Henry Grabar is a staff writer for Slate’s Moneybox and a former fellow at CityLab. He lives in New York.
The Dutch are in dead last, and one program stands above the rest.
Comparing the world's bikeshare programs is a formidable task—there are now over 160 of them, 29 in France alone. But this month we get a little closer to knowing where the best places to share bikes are, at least in Europe, information that could be useful to city planners and irresistible to urban comparison fiends.
The new rankings come thanks to the German Automobile Club, of all places. The ADAC rankings evaluate European bikeshare systems in four categories: accessibility, information, operation, and bicycles. The conclusions — sharing bikes is good for the planet and could reduce Germany's car use — seem obvious, but the details are more interesting. The short of it:
Highlights: in Prague, there’s a free mobile app. In Lyon, you can call a toll-free bikeshare hotline. In Stockholm, there are some unusually cool-looking bikes.
Lowlights: in Utrecht, instructions are only in Dutch. In Bari, you must be 18 or older.
Weird: in Luxembourg, the system is called—after the French word for bicycle—vel’OH!, which sounds like you just crashed your bike.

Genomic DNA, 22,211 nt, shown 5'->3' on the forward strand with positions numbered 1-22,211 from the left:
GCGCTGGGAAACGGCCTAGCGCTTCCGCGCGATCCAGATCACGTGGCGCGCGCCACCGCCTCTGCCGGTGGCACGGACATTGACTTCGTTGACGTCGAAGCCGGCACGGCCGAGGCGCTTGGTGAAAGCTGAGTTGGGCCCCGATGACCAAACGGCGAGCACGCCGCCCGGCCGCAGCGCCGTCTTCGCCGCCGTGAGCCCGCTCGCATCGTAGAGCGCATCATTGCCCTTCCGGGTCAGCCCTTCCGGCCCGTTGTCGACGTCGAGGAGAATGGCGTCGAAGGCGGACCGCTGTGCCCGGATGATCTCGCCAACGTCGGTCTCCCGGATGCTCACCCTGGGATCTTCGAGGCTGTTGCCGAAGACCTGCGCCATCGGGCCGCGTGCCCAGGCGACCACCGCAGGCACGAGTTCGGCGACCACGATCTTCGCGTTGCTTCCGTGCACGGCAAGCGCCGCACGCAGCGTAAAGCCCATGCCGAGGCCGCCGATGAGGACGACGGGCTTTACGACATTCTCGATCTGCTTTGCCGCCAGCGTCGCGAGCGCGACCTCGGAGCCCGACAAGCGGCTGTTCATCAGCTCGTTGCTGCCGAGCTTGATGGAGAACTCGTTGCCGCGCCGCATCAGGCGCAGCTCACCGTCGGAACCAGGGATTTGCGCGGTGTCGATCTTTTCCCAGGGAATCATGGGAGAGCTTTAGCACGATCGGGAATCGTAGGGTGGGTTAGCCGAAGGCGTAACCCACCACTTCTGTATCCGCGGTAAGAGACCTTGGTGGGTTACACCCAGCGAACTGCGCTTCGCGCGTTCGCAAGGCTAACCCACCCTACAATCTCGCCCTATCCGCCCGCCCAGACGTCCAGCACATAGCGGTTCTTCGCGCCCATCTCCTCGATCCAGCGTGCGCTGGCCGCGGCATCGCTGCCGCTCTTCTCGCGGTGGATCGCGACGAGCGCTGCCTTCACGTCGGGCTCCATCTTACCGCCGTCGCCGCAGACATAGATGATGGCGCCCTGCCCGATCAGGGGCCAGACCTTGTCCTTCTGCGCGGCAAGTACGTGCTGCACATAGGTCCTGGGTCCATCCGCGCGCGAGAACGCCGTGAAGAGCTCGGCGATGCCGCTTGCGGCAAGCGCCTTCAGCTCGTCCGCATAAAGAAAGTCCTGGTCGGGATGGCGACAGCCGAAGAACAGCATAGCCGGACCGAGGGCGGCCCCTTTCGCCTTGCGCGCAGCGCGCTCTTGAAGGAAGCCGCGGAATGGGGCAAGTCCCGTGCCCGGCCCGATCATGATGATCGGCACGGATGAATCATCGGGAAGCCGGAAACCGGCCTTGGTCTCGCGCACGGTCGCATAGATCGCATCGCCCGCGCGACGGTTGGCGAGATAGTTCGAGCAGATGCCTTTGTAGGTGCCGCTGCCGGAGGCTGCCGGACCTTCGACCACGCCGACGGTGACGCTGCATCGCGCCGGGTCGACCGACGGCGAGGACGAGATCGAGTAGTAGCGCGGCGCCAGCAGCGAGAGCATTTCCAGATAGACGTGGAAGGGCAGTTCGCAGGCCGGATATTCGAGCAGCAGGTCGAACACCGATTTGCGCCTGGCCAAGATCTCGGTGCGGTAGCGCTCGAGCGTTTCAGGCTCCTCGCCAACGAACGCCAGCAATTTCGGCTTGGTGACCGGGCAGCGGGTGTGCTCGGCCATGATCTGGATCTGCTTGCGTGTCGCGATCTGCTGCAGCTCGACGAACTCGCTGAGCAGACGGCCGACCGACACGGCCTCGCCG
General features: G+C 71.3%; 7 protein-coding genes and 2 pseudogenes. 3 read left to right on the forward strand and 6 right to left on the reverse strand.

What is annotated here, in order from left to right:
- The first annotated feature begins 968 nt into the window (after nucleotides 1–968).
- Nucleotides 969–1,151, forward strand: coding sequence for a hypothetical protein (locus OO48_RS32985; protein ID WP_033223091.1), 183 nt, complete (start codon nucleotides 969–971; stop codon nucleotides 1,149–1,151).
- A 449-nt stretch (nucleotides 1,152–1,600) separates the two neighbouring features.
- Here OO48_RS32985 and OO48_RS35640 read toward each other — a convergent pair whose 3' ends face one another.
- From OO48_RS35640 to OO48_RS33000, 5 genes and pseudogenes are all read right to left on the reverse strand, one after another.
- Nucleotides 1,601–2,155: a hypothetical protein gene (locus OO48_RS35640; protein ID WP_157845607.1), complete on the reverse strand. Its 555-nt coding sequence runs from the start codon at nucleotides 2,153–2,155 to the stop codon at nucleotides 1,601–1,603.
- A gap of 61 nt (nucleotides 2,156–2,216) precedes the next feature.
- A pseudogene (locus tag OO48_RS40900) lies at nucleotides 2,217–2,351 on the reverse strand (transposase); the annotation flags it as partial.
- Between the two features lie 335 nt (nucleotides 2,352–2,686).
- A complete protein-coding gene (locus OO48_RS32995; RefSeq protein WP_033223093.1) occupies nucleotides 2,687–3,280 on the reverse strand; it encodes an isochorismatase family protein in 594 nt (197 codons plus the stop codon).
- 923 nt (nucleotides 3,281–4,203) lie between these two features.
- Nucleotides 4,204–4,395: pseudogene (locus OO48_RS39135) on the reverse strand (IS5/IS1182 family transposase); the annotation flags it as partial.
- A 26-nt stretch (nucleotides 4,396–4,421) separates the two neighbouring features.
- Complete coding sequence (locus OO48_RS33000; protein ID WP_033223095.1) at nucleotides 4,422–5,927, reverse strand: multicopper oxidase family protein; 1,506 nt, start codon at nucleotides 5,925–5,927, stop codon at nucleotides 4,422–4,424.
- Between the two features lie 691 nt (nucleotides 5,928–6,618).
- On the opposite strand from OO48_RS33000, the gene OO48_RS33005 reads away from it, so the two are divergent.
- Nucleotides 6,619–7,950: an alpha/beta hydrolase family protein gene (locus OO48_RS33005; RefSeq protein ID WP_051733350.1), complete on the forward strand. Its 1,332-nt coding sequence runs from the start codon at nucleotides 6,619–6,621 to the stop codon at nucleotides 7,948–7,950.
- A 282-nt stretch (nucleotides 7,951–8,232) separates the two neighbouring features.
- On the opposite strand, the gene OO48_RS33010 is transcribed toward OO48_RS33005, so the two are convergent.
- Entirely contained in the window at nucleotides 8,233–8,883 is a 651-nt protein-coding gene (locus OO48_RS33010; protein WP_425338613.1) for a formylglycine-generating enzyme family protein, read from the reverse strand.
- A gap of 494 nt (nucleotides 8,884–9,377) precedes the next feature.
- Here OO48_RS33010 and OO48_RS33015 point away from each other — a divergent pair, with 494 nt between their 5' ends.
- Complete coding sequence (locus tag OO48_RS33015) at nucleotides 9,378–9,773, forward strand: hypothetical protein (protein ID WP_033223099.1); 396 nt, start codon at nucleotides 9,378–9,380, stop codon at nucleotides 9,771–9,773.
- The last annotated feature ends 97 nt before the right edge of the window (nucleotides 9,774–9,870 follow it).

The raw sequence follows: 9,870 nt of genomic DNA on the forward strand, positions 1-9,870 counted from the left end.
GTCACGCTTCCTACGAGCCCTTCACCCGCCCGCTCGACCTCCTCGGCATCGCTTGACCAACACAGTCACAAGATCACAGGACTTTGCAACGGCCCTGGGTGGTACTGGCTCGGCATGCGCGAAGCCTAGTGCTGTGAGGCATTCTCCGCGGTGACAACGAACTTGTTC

Evidently the ADAC is a discerning body, for out of the 40 programs in 18 countries surveyed, only the French culinary capital Lyon received the overall "very good" rank. (And that despite a modest grade of "sufficient" for their bicycles.) Several cities—Brussels, Paris, Berlin, Stuttgart, Nuremberg, Turin, and Valencia—received positive ranks in every category. In sheer size, Paris’ Vélib dominates the competition, with 1,751 stations and 23,900 bikes. The runner-up, London’s Barclays City Hire, is about one third that size, with 558 stations and 9,200 bikes.
The outright losers in this survey are the Dutch, whose programs in Utrecht, Amsterdam, and the Hague all received the lowest marks of sehr mangelhaft—very poor. Martti Tulenheimo, the urban mobility polity officer at the European Cycling Federation, thought there might be an institutional difference in the Netherlands: "The real answer may be that the Dutch take an entirely different approach. Their bikeshare scheme is more of a national system run by the national railway company, which appeals to an entirely different market."
But Denmark, Europe’s other bicycle paradise, also received relatively low marks for systems in Aarhus and Copenhagen. Since so many Danes and Dutch have their own bikes, bikeshare systems there might be only marginally useful to the natives, and hence poorly maintained. Amsterdam and Copenhagen also both have an extensive bicycle rental industry that has targeted tourists for years.
If you can read German, here’s the entire list.
And if not, you can settle for this janky Google-translated page.
Top image: Flickr user Pug Freak.